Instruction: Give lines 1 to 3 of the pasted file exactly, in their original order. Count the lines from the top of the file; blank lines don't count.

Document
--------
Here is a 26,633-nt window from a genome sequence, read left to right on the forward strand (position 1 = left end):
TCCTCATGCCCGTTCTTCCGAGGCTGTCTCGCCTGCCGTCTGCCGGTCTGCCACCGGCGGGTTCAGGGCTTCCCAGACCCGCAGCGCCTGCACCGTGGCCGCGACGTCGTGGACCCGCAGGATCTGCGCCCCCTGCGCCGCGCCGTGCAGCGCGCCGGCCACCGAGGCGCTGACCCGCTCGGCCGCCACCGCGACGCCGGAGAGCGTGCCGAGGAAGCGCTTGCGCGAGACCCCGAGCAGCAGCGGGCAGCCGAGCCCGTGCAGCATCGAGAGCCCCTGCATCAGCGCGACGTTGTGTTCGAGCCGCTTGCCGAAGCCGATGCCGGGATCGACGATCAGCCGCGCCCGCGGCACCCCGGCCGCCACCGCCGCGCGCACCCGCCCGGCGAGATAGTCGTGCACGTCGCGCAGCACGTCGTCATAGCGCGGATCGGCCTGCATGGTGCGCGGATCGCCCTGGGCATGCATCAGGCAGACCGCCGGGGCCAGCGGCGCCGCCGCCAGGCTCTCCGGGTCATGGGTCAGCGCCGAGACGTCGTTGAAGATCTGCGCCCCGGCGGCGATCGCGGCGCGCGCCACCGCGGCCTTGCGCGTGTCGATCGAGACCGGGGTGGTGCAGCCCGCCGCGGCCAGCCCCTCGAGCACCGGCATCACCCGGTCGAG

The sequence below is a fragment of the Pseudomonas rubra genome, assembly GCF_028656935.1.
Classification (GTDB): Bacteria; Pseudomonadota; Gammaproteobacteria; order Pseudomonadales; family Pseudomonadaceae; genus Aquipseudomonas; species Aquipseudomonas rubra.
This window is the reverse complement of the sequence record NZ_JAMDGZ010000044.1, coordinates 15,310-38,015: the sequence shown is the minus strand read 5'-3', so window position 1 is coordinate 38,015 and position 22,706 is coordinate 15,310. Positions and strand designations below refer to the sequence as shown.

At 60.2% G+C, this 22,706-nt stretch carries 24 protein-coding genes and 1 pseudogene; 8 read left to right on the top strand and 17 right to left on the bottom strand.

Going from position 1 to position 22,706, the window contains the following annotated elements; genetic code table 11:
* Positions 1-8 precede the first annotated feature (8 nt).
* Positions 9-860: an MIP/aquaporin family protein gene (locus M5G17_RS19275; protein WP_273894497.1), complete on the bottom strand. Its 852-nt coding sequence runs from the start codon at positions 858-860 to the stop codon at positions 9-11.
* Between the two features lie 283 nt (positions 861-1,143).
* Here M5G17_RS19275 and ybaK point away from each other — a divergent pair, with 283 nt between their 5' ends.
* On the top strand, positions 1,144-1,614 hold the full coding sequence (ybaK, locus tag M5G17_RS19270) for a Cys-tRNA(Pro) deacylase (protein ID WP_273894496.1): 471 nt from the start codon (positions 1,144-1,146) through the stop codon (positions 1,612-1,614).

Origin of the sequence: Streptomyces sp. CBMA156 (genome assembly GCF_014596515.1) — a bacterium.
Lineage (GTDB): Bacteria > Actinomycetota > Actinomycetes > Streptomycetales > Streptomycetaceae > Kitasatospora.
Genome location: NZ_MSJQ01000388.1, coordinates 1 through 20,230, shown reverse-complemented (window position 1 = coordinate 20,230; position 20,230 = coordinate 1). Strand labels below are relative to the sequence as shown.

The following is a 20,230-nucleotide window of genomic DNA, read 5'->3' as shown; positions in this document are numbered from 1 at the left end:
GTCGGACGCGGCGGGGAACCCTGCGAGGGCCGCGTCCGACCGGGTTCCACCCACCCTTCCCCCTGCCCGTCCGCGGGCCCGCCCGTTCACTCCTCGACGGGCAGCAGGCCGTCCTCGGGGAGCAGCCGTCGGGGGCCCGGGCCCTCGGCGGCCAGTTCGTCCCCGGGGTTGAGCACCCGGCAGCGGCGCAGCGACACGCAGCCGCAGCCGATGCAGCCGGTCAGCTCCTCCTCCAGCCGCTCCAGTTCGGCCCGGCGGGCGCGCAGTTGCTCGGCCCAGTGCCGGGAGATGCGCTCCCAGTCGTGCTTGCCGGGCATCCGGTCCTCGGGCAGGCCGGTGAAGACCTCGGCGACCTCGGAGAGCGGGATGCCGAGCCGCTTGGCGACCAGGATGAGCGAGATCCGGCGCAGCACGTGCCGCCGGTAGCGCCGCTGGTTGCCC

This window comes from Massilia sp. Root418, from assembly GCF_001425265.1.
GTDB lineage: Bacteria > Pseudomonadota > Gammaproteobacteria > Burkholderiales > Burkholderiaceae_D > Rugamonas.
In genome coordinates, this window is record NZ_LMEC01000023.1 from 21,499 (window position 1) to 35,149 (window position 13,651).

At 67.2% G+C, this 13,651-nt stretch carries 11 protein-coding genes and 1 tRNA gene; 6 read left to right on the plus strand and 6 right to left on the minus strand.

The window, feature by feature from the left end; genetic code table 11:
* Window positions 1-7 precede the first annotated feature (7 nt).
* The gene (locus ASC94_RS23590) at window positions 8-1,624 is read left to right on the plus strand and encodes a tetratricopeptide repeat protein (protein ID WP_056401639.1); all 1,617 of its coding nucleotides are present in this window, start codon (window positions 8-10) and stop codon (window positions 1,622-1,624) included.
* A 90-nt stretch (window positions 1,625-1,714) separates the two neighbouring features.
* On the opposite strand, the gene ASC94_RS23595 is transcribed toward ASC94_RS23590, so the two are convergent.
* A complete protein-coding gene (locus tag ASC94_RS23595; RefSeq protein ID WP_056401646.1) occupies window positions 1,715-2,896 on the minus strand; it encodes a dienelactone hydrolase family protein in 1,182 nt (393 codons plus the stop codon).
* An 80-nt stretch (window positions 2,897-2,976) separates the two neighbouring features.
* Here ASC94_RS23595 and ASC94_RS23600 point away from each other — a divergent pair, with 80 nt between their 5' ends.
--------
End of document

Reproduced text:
Here is a 26,633-nt window from a genome sequence, read left to right on the forward strand (position 1 = left end):
TCCTCATGCCCGTTCTTCCGAGGCTGTCTCGCCTGCCGTCTGCCGGTCTGCCACCGGCGGGTTCAGGGCTTCCCAGACCCGCAGCGCCTGCACCGTGGCCGCGACGTCGTGGACCCGCAGGATCTGCGCCCCCTGCGCCGCGCCGTGCAGCGCGCCGGCCACCGAGGCGCTGACCCGCTCGGCCGCCACCGCGACGCCGGAGAGCGTGCCGAGGAAGCGCTTGCGCGAGACCCCGAGCAGCAGCGGGCAGCCGAGCCCGTGCAGCATCGAGAGCCCCTGCATCAGCGCGACGTTGTGTTCGAGCCGCTTGCCGAAGCCGATGCCGGGATCGACGATCAGCCGCGCCCGCGGCACCCCGGCCGCCACCGCCGCGCGCACCCGCCCGGCGAGATAGTCGTGCACGTCGCGCAGCACGTCGTCATAGCGCGGATCGGCCTGCATGGTGCGCGGATCGCCCTGGGCATGCATCAGGCAGACCGCCGGGGCCAGCGGCGCCGCCGCCAGGCTCTCCGGGTCATGGGTCAGCGCCGAGACGTCGTTGAAGATCTGCGCCCCGGCGGCGATCGCGGCGCGCGCCACCGCGGCCTTGCGCGTGTCGATCGAGACCGGGGTGGTGCAGCCCGCCGCGGCCAGCCCCTCGAGCACCGGCATCACCCGGTCGAG

The sequence below is a fragment of the Pseudomonas rubra genome, assembly GCF_028656935.1.